Failing to provide a specimen of breath: Sentencing guidelines

3rd November 2020 | Road Traffic Offences|
Nick Titchener headshot

Nick Titchener

Director & Solicitor Advocate

In Brief

The offence of failing to provide a specimen of breath is a serious offence and can have significant consequences in the event of a guilty verdict. It is important to know the sentencing guidelines around failing to provide a specimen of breath in order to understand the impact that a conviction can have.

Driving Breath Test

What does failing to provide a specimen of breath mean?

When the police stop a vehicle on the road, they may choose to carry out a breath test if they suspect that the driver has consumed illegal drugs or is driving over the legal alcohol limit. A breathalyser will give an indication of this. Failing to provide a specimen at the police station means refusing to take part in such a test, and ordinarily gives the police cause to suspect that a driver is over the legal alcohol limit or has consumed illegal drugs.

Can the police perform a breath test on anyone they want to?

While the police can stop any vehicle on the road, they must have reasonable grounds for conducting a roadside test such as a breath test. These reasonable grounds include:

  • A motorist driving erratically or committing a traffic offence such as driving through a red light
  • A motorist being involved in a road traffic collision
  • A motorist displaying signs of intoxication (such as slurred speech) when pulled over by the police

Can I opt to provide a specimen of breath at a later time?

No. If requested by the police, the specimen of breath is required immediately in order to determine whether a motorist is intoxicated. Providing a specimen at a later time would fail to achieve this accurately.

Can I refuse to provide a specimen of breath?

You do not have a right to refuse to provide a specimen of breath when requested by the police. Refusing to provide a specimen of breath without reasonable grounds constitutes a criminal offence.

What are the sentencing guidelines for failing to provide a specimen of breath?

There are several factors which will impact the sentence imposed for failing to provide a specimen of breath. These include whether the failure was a deliberate refusal, the level of driver impairment at the time of the failure and any previous offences and disqualifications.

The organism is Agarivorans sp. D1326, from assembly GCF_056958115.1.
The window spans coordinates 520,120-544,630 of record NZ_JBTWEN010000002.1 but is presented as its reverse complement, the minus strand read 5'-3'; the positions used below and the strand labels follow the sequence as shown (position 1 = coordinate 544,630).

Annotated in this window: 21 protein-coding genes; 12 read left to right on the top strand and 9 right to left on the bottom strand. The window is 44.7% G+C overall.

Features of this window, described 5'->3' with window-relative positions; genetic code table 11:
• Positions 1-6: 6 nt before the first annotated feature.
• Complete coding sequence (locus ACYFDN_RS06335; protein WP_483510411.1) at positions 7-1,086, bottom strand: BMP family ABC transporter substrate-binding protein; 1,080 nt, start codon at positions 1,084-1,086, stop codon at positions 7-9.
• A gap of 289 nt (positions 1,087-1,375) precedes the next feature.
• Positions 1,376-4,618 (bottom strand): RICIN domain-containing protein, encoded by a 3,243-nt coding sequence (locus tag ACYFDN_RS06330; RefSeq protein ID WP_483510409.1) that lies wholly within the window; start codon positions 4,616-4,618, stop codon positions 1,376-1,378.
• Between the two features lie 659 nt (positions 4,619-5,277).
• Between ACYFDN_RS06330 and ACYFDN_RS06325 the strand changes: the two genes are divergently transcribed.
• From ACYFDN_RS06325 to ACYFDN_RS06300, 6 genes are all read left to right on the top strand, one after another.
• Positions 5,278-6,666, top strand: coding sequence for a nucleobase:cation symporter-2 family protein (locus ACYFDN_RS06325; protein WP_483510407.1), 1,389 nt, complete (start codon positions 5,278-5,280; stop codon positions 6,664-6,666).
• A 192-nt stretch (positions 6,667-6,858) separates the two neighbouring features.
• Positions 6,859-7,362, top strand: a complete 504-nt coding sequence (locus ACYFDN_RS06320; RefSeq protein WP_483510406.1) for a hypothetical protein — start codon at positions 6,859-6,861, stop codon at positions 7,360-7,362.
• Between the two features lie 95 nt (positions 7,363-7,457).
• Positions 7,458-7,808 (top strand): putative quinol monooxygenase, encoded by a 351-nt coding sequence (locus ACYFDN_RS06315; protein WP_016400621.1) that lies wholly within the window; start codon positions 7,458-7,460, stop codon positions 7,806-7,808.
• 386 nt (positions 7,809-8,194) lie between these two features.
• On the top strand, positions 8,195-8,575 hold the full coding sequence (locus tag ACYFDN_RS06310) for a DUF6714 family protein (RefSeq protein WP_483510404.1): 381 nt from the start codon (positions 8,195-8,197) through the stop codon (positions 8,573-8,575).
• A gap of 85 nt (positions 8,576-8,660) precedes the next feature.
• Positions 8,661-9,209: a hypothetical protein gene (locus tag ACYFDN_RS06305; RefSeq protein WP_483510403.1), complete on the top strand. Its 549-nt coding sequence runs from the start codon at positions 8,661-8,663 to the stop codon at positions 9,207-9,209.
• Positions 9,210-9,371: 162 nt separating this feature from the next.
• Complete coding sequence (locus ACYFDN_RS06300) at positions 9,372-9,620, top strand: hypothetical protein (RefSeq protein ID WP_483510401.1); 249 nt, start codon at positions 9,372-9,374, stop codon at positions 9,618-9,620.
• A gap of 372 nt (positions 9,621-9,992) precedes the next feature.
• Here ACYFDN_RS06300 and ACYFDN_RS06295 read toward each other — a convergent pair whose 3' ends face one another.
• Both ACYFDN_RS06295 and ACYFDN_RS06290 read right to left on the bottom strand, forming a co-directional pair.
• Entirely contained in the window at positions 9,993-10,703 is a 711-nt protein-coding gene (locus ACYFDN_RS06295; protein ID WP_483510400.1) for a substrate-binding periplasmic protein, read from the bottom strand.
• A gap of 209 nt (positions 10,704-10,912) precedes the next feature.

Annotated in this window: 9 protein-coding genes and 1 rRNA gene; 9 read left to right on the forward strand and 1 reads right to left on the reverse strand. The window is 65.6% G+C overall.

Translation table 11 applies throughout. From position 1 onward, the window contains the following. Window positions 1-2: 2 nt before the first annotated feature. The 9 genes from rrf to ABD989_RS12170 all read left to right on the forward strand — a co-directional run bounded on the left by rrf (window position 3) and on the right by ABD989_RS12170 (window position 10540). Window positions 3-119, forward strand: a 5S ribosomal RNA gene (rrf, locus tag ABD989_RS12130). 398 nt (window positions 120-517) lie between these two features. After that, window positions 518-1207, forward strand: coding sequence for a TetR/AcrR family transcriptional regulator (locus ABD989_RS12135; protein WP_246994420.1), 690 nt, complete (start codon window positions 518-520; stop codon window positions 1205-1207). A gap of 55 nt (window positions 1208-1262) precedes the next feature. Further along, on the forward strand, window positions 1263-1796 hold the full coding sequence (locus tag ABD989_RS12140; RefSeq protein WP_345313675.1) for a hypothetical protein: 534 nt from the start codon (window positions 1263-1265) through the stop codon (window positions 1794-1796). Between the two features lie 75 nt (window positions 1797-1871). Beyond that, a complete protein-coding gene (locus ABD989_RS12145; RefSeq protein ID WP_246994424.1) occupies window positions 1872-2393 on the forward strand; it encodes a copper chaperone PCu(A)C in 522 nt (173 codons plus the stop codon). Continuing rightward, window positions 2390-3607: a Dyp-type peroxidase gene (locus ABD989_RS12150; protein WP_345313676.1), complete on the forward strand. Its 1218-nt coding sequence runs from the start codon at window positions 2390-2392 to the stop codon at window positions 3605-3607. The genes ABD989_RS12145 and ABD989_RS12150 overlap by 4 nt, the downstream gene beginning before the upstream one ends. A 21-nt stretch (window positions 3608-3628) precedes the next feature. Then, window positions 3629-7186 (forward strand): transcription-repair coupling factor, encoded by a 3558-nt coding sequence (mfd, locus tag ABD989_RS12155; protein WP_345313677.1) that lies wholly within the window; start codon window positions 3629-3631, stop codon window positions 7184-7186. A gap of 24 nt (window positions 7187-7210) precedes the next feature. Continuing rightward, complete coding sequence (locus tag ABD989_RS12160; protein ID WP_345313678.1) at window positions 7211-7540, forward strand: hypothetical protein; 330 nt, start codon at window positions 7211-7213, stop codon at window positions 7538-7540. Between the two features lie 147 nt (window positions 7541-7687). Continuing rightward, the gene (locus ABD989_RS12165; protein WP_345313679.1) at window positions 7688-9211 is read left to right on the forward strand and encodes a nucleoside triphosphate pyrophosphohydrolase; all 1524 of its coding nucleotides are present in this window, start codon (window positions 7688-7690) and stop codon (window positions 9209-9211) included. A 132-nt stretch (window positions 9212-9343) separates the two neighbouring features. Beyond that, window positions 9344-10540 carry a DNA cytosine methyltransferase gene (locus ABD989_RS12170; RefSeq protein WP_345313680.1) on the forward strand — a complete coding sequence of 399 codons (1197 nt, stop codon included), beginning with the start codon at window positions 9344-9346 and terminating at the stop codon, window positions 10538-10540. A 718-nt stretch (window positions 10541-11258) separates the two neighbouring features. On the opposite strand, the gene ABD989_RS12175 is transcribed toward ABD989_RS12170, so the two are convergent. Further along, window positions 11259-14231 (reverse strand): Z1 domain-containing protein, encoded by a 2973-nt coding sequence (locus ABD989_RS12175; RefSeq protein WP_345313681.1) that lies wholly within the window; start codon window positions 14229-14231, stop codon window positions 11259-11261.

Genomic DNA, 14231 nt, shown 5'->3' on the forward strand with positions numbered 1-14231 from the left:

The maximum possible sentence for failing to provide a specimen of breath is six months’ imprisonment and an unlimited fine. However, depending on circumstances, many sentences involve disqualification of driving for a set period ranging from 12 months to 60 months.

Are there any reasonable excuses for failing to provide a specimen of breath?

There are a number of reasons why a specimen of breath may not have been provided upon request. However, any of these would need to be backed up by substantial evidence:

  • Medical impairments such as an injury or asthma which would make providing a specimen of breath difficult
  • Mental health conditions such as extreme anxiety which may impair the ability to provide a specimen on the spot
  • Police not following the proper procedures when requesting a specimen of breath

It should be noted that the police must, when requesting a specimen of breath, warn you that failing to provide a specimen might lead to prosecution. If they fail to do so then the case may be challenged.

Does being accused of failing to provide a specimen of breath mean that you are also accused of drink driving?

No. While the police commonly request a specimen of breath when they suspect a motorist of drink driving, failure to provide a specimen of breath is a separate offence. In theory it is possible for a completely sober driver to be prosecuted for failure to provide a specimen of breath without alcohol ever having been involved.

What to do if you are accused of failing to provide a specimen of breath


It is important to seek expert legal help if you are accused of failing to provide a specimen of breath. The team of expert solicitors at Lawtons will work with you to achieve the best possible outcome in your case.

The highly experienced legal representatives at Lawtons are available 24 hours a day, 7 days a week. Get in touch with us today for expert legal advice and assistance by calling 0333 577 0522. 


Note: This guide is intended to give general information only and not intended to be used as the basis upon which advice is given nor should it be relied upon as giving advice specific to a case or individual.


Lawtons do not accept liability for anyone using this guide. Should you require specific advice in connection with a real case or situation, please contact us so we can provide specific legal advice and assistance.

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